7/13/09 – TG: A look inside Alamo’s world

Texarkana Gazette
July 13, 2009
By: Lynn LaRowe

A look inside Alamo’s world

EDITOR’S NOTE: The Tony Alamo Christian Ministries in Fouke, Ark., opened many of its doors to the Texarkana Gazette last Tuesday. Representatives of the ministry and Alamo defense teams did not allow in-depth interviews of members or the photography of certain areas because of pending criminal and custody cases, they said.

The water in the swimming pool at Tony Alamo Christian Ministries now has a greenish hue.

Most of the tables in the cafeteria, where hundreds of meals were once served daily, aren’t being used.

Duplexes and small, frame houses where Alamo devotees once lived are empty.

Most of the members have left. They’ve fled with their children and are in hiding.

They began leaving after a Sept. 20 raid on ministry property by about 100 members of the FBI and Arkansas State Police.

Six girls were taken then by the Arkansas Department of Human Services, and removal orders signed by Arkansas judges in November list more than 125 children.

To date, 36 children of church members have been placed in foster care.

Alamo, whose real name is Bernie LaZar Hoffman, is accused of bringing
young girls across state lines for sex. His criminal trial begins today.

The School and Mission

Tony Alamo’s bedroom, church offices, classrooms and living quarters for girls and women are found in the house with a sign out front that reads: Gloryland Christian School and Mission, A Division of the 21st Century Holiness Tabernacle Church, Inc.

Against one wall of Alamo’s personal space, a room that is average in size compared to most bedrooms in middle-class homes, is a bed neatly made with a gold comforter. The walls are lined with shelves that hold thousands of videos with titles like “The Godfather,” “Driving Miss Daisy,” “Ben Hur” and “Big Daddy.”

A row of books near a reading machine includes titles such as “The Jesuits,” “Polygamous Families in Contemporary Society” and other religiously oriented texts and multiple versions of the Bible.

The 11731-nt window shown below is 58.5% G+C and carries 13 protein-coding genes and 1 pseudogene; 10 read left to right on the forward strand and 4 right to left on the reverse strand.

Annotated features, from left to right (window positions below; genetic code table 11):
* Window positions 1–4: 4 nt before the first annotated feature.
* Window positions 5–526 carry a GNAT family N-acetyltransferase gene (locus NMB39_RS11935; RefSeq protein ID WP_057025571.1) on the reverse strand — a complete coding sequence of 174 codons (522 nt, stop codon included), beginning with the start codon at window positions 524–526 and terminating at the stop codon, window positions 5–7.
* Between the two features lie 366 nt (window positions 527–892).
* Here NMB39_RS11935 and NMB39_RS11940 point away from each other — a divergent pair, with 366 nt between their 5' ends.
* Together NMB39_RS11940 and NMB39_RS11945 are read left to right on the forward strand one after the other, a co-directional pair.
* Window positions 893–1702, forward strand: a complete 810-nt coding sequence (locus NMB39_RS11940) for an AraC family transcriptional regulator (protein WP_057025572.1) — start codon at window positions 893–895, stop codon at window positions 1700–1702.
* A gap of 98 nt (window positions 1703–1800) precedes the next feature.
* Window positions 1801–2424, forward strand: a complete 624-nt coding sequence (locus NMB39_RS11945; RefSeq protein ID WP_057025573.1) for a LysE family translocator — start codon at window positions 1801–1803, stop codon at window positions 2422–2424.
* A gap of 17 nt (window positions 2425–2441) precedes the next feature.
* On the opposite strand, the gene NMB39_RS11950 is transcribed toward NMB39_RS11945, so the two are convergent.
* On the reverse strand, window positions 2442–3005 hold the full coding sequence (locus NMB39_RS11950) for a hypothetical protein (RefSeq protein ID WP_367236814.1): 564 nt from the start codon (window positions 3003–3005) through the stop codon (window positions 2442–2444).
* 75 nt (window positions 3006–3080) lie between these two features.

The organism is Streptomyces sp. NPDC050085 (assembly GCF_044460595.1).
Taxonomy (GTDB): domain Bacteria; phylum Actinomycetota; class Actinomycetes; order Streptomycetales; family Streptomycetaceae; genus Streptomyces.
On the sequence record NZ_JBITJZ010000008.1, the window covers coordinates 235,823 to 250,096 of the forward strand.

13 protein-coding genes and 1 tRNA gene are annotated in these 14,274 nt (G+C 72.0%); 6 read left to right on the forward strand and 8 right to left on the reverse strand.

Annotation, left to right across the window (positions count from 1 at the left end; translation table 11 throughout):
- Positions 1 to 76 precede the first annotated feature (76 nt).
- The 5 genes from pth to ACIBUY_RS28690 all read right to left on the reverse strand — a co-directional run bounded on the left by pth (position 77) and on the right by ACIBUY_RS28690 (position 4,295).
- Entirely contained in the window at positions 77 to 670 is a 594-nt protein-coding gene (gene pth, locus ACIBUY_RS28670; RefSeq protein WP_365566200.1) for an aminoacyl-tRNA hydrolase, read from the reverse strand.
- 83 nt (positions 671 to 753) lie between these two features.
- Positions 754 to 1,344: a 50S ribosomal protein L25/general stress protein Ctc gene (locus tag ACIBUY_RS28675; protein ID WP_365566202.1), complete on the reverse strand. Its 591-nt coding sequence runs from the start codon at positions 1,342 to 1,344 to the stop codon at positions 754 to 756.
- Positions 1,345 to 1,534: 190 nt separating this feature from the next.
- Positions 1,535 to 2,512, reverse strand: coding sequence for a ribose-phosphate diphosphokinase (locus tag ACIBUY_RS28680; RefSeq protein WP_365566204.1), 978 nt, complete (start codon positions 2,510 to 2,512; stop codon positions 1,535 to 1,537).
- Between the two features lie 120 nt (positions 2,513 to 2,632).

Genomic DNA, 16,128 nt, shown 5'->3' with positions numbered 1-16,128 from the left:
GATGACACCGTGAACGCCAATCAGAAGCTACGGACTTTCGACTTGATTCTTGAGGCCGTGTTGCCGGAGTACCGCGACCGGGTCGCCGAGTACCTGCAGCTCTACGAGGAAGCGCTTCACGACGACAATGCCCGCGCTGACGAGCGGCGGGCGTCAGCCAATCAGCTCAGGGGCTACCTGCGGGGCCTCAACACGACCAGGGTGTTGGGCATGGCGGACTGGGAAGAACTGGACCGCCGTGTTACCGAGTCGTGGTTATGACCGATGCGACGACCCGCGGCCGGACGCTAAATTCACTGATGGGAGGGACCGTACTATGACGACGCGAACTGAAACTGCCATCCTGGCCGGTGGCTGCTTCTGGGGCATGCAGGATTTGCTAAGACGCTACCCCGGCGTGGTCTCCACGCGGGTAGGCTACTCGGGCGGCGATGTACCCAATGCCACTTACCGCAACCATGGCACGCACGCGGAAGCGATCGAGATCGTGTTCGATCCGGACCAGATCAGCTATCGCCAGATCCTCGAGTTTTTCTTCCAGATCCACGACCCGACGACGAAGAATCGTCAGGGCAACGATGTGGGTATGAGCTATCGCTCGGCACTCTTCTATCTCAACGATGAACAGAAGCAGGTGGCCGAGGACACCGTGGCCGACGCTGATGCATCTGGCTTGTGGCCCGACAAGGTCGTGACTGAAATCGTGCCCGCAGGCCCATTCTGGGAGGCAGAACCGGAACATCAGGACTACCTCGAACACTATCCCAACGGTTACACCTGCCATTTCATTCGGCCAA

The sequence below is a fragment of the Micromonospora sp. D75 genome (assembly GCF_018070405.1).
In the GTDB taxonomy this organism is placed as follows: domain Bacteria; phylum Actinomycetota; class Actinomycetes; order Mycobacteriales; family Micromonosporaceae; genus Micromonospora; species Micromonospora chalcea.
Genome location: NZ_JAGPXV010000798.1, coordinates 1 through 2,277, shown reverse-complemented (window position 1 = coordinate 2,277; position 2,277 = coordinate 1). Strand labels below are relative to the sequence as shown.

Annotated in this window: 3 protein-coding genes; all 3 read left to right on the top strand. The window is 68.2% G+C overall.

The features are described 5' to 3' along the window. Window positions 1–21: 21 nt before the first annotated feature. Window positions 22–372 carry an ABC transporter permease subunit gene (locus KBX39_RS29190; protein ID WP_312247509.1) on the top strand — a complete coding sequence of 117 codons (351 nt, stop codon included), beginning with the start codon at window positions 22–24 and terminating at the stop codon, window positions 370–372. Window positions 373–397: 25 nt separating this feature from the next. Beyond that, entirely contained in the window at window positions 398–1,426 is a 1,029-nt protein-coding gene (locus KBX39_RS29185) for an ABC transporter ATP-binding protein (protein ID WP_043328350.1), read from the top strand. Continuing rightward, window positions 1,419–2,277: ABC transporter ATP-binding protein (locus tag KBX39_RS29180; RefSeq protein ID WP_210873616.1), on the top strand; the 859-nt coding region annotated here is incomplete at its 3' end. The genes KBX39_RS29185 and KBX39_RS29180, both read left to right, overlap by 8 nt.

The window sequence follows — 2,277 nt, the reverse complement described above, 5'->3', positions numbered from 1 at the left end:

Family photos adorn the walls and sit framed on the furniture.

An exercise bike, stereo equipment, a clutter of medicine bottles and a collection of hats fill the room as well. A large, white screen hangs on the wall across from the bed. Images are projected onto the screen from equipment mounted on the ceiling.

The large viewing screen and reading machines are needed because Alamo is legally blind. The letters of text Alamo reviews when preparing sermons or literature to be published and distributed by followers are magnified to a size near that of a baseball card.

Sets of bunk beds for girls who lived in the house occupy at least one bedroom.

Several women worked in two areas, described as the church’s “nerve center,” that have been converted to offices.

Sharon Alamo, Tony Alamo’s legal wife, sat at a computer transcribing a handwritten message Tony Alamo penned and mailed from his cell at the Bowie County Correctional Center. The message is intended for publication.

Others worked responding to e-mails the ministry receives daily or answering calls from the prayer line.

Alice Ondrisek said she was sitting next to a sliding glass door in the house when she noticed armed men standing outside Sept. 20, 2008.

“I ran and said to the girls that were here, ‘We’ve got to get out of here,’” Alice Ondrisek said. “They pointed their guns with lasers at the girls they took.”

Alice Ondrisek, an adult, has younger siblings in state care and an 18-year-old brother who is suing Alamo and an associate for alleged beatings, forced fasts and other injustices.

Tall, beige cabinets lined the walls of the file room. Detailed records, alphabetized by members’ last names, include school and medical records, among other things, a defense investigator said.

The house’s living room differs little from what one would expect to find in a typical American home. The kitchen equipment is much larger, though, and there is an extra fridge and freezer.

Empty desks

Two large rooms, one used as a home school for boys and one for girls, are deserted. On the boards are homework assignments and lessons on math and grammar chalked less than a week before the removal orders were signed.

In each classroom, several teacher desks are surrounded by small clusters of student seating.

The first names of the six girls seized during the September raid are listed on a board in the girls’ school with a note above them to keep praying.